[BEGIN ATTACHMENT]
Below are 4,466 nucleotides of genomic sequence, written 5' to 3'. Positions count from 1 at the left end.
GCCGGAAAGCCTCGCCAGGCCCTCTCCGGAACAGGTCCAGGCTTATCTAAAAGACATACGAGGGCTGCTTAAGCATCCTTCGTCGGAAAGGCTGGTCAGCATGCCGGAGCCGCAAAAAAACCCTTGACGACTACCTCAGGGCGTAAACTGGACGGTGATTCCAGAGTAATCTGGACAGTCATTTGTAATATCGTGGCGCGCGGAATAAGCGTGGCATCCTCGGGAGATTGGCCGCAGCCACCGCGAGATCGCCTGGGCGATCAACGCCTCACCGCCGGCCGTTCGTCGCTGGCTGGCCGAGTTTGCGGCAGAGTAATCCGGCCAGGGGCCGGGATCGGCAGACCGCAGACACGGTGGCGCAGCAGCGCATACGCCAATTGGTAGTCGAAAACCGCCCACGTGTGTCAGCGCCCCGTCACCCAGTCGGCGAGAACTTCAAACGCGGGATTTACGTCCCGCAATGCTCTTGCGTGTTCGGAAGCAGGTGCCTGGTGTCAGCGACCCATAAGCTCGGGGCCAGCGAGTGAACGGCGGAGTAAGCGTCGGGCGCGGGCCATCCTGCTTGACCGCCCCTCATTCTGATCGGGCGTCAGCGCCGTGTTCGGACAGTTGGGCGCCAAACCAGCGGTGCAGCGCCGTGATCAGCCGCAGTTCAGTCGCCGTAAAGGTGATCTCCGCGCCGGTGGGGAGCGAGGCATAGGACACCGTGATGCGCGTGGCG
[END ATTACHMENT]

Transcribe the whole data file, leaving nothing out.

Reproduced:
Below are 4,466 nucleotides of genomic sequence, written 5' to 3'. Positions count from 1 at the left end.
GCCGGAAAGCCTCGCCAGGCCCTCTCCGGAACAGGTCCAGGCTTATCTAAAAGACATACGAGGGCTGCTTAAGCATCCTTCGTCGGAAAGGCTGGTCAGCATGCCGGAGCCGCAAAAAAACCCTTGACGACTACCTCAGGGCGTAAACTGGACGGTGATTCCAGAGTAATCTGGACAGTCATTTGTAATATCGTGGCGCGCGGAATAAGCGTGGCATCCTCGGGAGATTGGCCGCAGCCACCGCGAGATCGCCTGGGCGATCAACGCCTCACCGCCGGCCGTTCGTCGCTGGCTGGCCGAGTTTGCGGCAGAGTAATCCGGCCAGGGGCCGGGATCGGCAGACCGCAGACACGGTGGCGCAGCAGCGCATACGCCAATTGGTAGTCGAAAACCGCCCACGTGTGTCAGCGCCCCGTCACCCAGTCGGCGAGAACTTCAAACGCGGGATTTACGTCCCGCAATGCTCTTGCGTGTTCGGAAGCAGGTGCCTGGTGTCAGCGACCCATAAGCTCGGGGCCAGCGAGTGAACGGCGGAGTAAGCGTCGGGCGCGGGCCATCCTGCTTGACCGCCCCTCATTCTGATCGGGCGTCAGCGCCGTGTTCGGACAGTTGGGCGCCAAACCAGCGGTGCAGCGCCGTGATCAGCCGCAGTTCAGTCGCCGTAAAGGTGATCTCCGCGCCGGTGGGGAGCGAGGCATAGGACACCGTGATGCGCGTGGCG